by Claudie Benjamin
An elaborate 1892 Gorham double–lidded nickel-silver sugar bowl that was recently sold online may be among the only tangible relics that remain of the Hotel Regent-Sherman Square Hotel, once located between 70th and 71st Streets and Broadway. This sugar bowl provides hints to both the sweetness of exalted ambitions and creative efforts as well as to the turbulent times that, in the end, led this UWS hotel to be demolished in 1968.
To set the scene, Civil War General William Tecumseh Sherman moved to New York City in 1886 after he retired from the military. He lived at 75 West 71st Street in a now demolished rowhouse.
Why did the UWS appeal to him? Sherman was “looking for peace and quiet, which he said could be had only in the forest or in a great city,” according to Peter Salwen, author of “Upper West Side Story, A History and Guide”.
An avid theatergoer, Sherman also enjoyed the convenience of taking the downtown el to a show rather than be conveyed by carriage. After his death on February 14, 1891, the small, undeveloped area in the center of Broadway was named Sherman Square Park to honor him. (Although honored as a Union Army hero with multiple statues in NYC, the leadership role Sherman name played in the extermination and relocation of Native Americans following the Civil War is now regarded as a shameful part of our history.)
Two hotels stood side-by-side overlooking the park, The Sherman Square Hotel and Hotel Regent. Only postcards of its elegant facade, a few print ads and a news report in the NY Tribune of a military gathering for showing of the colors as part of a huge May 29, 1906 Memorial Day Parade that continued on to the Soldiers and Sailors Monument in Riverside Park remain to showcase the Hotel Regent.
Luckily, however, the details of every element of design, decoration and technology that went into making the Sherman Square Hotel a showpiece are documented in minute detail, along with lovely illustrations, in a 60-page book which must have been part of a promotional plan aimed at potential investors and hotel guests.
The documentation is fascinating and almost overwhelming. The (anonymous) writer describes, for example: the mahogany wainscot used in the entry and the other valuable woods used for specific furniture and wall paneling; the type of silk in the draperies; the name of the outstanding purveyor of groceries (with Parisian connections) for the restaurant; kitchen equipment; billiard room trappings; fireproofing; and much more.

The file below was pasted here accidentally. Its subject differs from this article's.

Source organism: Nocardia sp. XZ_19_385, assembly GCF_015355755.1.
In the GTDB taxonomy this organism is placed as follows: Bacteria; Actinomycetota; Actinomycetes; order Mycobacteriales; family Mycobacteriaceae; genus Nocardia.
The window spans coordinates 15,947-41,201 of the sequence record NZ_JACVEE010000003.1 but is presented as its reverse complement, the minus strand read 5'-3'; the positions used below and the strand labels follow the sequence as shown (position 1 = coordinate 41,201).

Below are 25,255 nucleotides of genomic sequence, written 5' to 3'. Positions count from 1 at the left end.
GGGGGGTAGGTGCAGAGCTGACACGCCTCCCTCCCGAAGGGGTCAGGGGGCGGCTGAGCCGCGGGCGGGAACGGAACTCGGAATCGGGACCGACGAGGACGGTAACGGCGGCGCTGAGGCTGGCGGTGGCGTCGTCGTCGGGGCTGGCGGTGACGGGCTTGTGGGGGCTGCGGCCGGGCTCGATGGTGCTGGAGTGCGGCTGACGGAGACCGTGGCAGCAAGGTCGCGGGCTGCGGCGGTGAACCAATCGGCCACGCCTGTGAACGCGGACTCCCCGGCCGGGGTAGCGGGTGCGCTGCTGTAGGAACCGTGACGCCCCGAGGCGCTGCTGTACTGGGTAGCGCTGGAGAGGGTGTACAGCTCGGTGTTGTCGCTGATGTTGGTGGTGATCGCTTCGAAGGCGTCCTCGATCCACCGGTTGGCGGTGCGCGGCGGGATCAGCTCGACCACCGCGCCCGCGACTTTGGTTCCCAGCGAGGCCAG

Views and accessibility to both Central Park and Riverside Drive were offered as big pluses as was the convenience of the new subway with a station on 72nd street. The hotel location was described almost poetically: “The situation of the hotel is agreeable and desirable. In the spring and summer months, there is really no necessity for its guests to visit the seaside and country resorts for refreshing airs and charming views. Central Park, certainly one of the most beautiful and interesting leisure grounds in the world, is but two blocks on the east, and the Hudson River, America’s classic stream, but two blocks on the west. The hotel overlooks the River, and commands a magnificent panoramic view of it for three miles either way.”
In 1902 The Sherman Square bought The Regent for $900,000. The design for uniting the two buildings by architect Harry Mulliken was carried out in 1909 and the merged hotels became known as the Sherman Square Hotel.
Like other hotels of that era, The Sherman Square Hotel provided permanent, furnished apartments for families who could enjoy the restaurant and other hotel services, as well as offering suites for people who visited New York on business.
Ads for the hotel highlighted its restaurant. Images of many of its menus are available through NYPL’s digital collection and show lovely, delicately drawn menu covers. The meal choices suggest well-prepared foods with some relatively fancy touches, especially for holidays.
Breakfast at The Sherman Square Hotel March 5, 1900
Luncheon menu March 5, 1900
A photo of the dining room where meals like this might have been served in 1892 (restaurant under different management than in 1900) is included in the earlier mentioned hotel book. As for the Gorham bowl, one source suggests, “The sugar bowl would have been used in the hotel’s Café, Grill, dining room, restaurant, or for room service…”
Although the sweetest days of the sugar bowl in The Sheraton Square were not destined to last, it remains a touchstone of an era when elegant hotels lined the Boulevard.